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Seafoaming a Beemer

I own a 1986 BMW 325e with over 240,000 miles on it. I am a female with limited car knowledge. A do-gooder friend of mine put a whole can of Seafoam in my crankcase and left it in there. I trusted he knew what he was doing, but 3 days later the headgasket sprung an oil leak and then the whole head gasket blew. My friend claims the seafoam isn’t to blame and that he is not responsible for destroying my car. Any comments would be helpful.

The Sea Foam did not destroy your car. Period.

Hard to believe a head gasket would eventually give up on a 14 year old car with a quarter of a million miles I know.

SeaFoam didn’t cause the head gasket failure. The 240,000 miles of use on the engine caused the head gasket to fail.


You may be able to place liability on your friend in a “the friendship is over” sense,but any type of “you must make this right” liability is impossible.

I have never read the Seafoam can (I never use any kind of additive no matter how highly rated,yes I will use gas stabilizer,but running till empty is my technique) Are there any warnings or cautions on the can?

What were you/he trying to cure/prevent or make better by adding the Seafoam?

I didn’t think Seafoam was a oil additive (more for the fuel) but again, do the written instructions say this procedure is OK?

I dont know what is exactly on the can but it says 1 pint treats 10 quarts of oil.
In researching Seafoam it seems that everyone knew you are supposed to change the oil after using Seafoam except my friend.

He was trying to “thin” the oil out so it would start easier in the winter…although really, I think he was just trying to be over impressive…

I told him my dad always said don’t use cleaners of any type in old vehicles because
the sludge holds the fluids in. He promised this would help my car.

Here’s the applications for SeaFoam.


What you should do is tell your friend that you’re laying the blame on them on a public forum such as this. Odds are they won’t be your friend any more; nor should they.

Not only are you dead wrong on this issue, you should not be listening to your father anymore either. He appears to be clueless also with the “sludge holding the fluids in” remark.

Ignore your dad, apologize to your friend (or ex-friend), and face the fact the head gasket gave up due to age; pure and simple.

(And the part about “everyone knows You’re supposed to change the oil aftet a Sea Foam treatment” ia also dead wrong.)

I’m just trying to get the facts. I have asked many, many people for their opinion and I’d say the answers are split 50/50. I have also tried contacting the company
that makes Seafoam and have gotten no reply…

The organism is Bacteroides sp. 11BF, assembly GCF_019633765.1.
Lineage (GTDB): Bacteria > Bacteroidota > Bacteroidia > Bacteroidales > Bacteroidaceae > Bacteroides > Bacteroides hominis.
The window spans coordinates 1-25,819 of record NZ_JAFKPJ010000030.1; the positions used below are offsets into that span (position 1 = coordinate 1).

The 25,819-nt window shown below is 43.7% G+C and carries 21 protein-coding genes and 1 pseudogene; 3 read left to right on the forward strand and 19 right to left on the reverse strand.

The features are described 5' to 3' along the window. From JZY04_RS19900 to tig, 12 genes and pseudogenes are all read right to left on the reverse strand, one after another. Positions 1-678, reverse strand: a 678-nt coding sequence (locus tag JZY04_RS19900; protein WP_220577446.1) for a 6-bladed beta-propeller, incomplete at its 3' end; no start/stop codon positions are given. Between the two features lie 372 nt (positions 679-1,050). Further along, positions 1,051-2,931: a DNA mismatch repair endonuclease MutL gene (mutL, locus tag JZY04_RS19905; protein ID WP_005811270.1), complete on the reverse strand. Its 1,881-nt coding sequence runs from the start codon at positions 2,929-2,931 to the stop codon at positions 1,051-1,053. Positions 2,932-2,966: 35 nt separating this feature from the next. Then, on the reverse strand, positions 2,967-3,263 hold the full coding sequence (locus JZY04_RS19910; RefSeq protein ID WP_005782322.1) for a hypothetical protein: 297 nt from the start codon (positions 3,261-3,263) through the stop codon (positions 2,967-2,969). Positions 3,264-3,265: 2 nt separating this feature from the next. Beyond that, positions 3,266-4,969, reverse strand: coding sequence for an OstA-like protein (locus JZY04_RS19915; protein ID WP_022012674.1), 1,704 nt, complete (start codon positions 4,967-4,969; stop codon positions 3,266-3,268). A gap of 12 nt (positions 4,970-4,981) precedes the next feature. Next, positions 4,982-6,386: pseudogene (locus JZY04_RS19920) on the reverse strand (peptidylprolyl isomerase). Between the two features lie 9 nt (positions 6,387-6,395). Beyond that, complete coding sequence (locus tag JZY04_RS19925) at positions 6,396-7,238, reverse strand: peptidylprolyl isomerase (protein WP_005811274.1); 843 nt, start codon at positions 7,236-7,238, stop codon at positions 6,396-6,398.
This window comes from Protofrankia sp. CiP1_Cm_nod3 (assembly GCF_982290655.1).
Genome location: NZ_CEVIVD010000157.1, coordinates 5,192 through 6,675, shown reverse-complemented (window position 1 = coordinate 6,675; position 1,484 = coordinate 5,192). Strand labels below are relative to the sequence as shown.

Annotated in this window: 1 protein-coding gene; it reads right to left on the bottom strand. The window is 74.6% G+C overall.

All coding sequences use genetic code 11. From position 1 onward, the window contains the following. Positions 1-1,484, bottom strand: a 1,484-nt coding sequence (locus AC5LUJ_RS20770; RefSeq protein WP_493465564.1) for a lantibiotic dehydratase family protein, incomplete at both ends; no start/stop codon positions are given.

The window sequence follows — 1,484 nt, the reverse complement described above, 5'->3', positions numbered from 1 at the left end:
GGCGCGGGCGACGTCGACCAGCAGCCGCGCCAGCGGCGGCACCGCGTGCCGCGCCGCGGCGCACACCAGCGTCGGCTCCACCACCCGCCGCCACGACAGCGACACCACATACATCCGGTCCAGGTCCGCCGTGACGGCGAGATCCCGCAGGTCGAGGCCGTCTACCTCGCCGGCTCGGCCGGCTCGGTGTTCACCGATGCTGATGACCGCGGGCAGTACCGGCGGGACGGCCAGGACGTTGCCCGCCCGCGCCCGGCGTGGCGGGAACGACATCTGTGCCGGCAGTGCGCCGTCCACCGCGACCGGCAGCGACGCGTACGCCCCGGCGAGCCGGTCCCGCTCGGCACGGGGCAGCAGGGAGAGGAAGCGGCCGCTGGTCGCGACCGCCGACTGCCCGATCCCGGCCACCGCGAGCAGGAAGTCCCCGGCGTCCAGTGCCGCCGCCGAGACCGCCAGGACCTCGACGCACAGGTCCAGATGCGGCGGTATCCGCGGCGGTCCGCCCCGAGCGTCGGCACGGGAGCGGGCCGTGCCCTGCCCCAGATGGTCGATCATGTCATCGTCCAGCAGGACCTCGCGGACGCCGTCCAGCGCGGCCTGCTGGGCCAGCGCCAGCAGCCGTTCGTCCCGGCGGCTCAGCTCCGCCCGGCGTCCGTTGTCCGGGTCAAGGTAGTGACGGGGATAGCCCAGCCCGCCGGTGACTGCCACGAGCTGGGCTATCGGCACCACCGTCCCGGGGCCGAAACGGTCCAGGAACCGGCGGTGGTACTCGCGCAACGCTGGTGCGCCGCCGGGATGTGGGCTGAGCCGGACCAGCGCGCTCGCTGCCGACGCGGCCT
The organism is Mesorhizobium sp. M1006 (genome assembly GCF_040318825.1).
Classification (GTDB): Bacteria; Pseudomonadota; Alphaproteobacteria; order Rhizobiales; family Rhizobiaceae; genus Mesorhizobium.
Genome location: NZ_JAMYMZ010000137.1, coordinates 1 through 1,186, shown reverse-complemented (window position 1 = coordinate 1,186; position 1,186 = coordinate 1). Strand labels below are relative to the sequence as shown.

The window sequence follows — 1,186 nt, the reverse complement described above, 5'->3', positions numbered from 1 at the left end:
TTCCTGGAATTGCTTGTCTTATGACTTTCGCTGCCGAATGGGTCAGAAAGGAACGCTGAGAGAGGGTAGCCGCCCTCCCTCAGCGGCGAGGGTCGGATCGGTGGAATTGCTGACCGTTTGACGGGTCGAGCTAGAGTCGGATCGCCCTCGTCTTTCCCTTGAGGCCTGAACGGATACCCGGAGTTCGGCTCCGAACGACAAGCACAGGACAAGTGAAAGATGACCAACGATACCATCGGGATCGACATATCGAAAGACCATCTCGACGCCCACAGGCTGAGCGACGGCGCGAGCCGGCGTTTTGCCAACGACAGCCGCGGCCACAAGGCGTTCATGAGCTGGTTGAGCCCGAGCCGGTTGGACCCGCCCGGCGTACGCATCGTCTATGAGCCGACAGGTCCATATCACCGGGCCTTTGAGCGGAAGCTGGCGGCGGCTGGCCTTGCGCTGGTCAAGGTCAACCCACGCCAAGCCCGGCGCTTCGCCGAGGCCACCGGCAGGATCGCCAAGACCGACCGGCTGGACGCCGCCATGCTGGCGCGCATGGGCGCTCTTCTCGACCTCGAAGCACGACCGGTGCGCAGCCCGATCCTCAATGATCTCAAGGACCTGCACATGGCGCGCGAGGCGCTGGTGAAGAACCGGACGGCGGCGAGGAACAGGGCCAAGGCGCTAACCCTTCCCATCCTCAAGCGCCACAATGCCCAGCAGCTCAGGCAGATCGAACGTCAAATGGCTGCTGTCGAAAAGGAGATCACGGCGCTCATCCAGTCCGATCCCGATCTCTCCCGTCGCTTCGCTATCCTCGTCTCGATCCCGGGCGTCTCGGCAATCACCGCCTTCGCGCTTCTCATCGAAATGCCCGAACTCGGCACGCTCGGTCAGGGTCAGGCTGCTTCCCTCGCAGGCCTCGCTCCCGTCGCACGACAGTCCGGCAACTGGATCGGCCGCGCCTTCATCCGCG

You sound like you know more than any of them, so I will definately file your advice away. I don’t want to blame anyone if they are innocent…I’m just trying
figure out what to do.

Oh, and by the way, the car is 23 years old not 14, smart one!

If you are using the correct oil for your BMW then “thinning” out the oil is not needed. Better to change to an authorized winter weight of oil, whatever that is for your car, per the owner’s manual. Secondly, if he put in the full 16 oz can, then he put in twice as much as Seafoam recommends as an oil additive.

That is not good, but should not create the head gasket issue. I tend to stay in the “no additives to my oil” school, because I maintain a good oil change interval and don’t believe these additives are needed under most circumstances.

In your case, old age created the problem. Be careful who you allow to do what to your car. If there is any doubt, wait and consult your trusted mechanic in the future.

I have to agree that the Seafoam is highly unlikely to have caused the problem. On the other hand I doubt if it was needed or would have done any good. Like most all additives, it usually does no harm and on occasion does some good. (Some additives have been connected to problems, but not Seafoam.

Enjoy your car, make sure it gets all the maintenance that is spelled out in the owner’s manual and you should be fine.

Don’t blame your friends and family. They were giving you the best advice they knew.

One possibility could be that you had a head gasket leak that was plugged with sludgy deposits that the seafoam cleaned out.

That’s what I also thought. To Joseph E… I’d love to enjoy my car but the blown
gasket would cost more than the car is worth to fix…but you are right, I’m sure
no one meant any harm.

You’re exactly right that my statement is incorrect when I posted “14” years old. It’s a typo and should have been 24 because I’m referring to model years.